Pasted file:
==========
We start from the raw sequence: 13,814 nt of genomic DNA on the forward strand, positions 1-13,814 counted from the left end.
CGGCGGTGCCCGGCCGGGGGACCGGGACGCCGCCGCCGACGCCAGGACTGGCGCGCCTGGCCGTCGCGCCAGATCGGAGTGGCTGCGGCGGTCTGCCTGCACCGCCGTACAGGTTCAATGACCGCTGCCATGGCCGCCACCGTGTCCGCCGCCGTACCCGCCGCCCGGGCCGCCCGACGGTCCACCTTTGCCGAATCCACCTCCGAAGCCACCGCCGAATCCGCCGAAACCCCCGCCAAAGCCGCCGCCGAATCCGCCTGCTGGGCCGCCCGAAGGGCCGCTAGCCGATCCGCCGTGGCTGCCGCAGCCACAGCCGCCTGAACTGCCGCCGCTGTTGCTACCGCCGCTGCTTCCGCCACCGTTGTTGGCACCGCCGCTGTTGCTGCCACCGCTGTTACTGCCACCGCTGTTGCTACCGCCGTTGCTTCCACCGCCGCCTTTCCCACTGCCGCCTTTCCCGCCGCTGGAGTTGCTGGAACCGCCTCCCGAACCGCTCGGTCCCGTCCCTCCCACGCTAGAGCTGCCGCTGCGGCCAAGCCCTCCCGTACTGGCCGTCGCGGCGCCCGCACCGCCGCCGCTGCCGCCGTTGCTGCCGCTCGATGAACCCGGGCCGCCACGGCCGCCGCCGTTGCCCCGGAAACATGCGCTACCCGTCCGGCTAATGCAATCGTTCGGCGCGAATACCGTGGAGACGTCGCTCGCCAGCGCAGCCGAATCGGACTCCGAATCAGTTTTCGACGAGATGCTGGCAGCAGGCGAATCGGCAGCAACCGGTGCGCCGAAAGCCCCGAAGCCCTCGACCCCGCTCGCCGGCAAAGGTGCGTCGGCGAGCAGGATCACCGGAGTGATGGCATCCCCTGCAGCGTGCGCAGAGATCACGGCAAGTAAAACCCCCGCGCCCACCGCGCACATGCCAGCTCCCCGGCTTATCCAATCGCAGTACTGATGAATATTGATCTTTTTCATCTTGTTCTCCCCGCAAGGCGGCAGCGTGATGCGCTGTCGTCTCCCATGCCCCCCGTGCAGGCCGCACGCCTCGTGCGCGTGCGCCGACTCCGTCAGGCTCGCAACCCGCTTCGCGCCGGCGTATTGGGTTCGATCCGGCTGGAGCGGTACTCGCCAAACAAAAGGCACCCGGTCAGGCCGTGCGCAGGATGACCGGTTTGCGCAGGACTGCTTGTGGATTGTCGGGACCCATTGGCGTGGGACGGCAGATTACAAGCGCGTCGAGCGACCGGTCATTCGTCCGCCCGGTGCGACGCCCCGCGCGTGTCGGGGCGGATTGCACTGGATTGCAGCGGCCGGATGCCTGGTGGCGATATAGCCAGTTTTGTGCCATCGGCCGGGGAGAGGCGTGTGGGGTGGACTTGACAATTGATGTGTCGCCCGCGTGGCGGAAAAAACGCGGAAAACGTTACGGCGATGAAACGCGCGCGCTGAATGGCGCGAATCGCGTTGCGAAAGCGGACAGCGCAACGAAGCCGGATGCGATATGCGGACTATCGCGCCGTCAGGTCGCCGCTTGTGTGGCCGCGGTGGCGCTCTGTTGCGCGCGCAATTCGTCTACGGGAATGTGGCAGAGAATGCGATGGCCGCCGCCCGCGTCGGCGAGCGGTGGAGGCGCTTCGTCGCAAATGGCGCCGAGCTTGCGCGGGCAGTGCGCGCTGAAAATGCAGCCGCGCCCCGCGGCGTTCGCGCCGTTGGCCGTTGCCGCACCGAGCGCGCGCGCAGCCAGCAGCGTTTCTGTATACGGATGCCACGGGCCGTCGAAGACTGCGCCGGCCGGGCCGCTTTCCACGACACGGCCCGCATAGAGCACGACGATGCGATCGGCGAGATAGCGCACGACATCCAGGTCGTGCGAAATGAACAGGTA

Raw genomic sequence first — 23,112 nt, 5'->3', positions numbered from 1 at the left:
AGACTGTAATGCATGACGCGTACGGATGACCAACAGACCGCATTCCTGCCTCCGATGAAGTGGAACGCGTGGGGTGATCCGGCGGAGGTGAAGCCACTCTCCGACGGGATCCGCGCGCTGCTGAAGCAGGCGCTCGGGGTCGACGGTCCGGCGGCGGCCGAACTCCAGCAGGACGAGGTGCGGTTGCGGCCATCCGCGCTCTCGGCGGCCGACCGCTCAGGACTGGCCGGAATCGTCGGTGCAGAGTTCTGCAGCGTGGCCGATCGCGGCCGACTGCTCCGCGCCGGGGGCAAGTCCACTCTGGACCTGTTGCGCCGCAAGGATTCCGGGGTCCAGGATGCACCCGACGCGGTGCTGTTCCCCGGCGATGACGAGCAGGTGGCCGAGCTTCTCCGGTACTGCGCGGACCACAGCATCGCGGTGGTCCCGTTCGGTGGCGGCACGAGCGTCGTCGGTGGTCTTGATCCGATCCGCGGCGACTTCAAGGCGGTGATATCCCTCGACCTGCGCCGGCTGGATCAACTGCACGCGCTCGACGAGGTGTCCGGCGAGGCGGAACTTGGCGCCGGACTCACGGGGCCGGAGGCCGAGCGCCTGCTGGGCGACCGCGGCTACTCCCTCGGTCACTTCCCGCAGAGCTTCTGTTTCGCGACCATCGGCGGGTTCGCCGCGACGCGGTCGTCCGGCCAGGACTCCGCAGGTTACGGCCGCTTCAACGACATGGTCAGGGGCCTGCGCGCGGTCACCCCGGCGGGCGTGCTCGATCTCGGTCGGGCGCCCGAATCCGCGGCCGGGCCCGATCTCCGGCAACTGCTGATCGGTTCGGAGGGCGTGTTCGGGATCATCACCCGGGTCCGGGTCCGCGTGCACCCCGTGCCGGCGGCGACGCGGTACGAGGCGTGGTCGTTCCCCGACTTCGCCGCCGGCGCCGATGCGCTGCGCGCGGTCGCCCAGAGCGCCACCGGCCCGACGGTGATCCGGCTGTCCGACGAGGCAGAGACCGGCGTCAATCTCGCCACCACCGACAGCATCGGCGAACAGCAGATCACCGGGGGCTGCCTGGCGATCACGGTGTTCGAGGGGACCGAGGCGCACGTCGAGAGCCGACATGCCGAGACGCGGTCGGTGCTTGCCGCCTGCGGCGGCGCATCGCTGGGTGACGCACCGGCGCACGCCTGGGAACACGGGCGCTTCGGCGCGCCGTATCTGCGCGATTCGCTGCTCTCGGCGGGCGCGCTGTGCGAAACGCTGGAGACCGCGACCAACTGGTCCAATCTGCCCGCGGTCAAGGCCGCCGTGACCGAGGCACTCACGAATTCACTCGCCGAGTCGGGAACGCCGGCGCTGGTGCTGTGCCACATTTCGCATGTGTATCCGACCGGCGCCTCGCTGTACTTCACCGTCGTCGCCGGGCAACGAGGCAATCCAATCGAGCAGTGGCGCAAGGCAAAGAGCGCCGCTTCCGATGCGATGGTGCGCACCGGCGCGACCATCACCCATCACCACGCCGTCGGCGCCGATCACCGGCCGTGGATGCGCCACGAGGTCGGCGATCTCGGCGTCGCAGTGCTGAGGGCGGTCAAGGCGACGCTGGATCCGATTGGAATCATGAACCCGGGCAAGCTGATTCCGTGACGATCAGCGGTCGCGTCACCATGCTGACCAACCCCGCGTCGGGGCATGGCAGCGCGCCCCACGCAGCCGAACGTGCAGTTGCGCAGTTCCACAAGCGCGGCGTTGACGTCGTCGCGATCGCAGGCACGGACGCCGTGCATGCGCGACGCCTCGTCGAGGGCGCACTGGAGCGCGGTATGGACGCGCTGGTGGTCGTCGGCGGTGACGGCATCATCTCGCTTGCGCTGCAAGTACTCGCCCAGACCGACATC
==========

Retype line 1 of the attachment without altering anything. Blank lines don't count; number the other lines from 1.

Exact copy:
We start from the raw sequence: 13,814 nt of genomic DNA on the forward strand, positions 1-13,814 counted from the left end.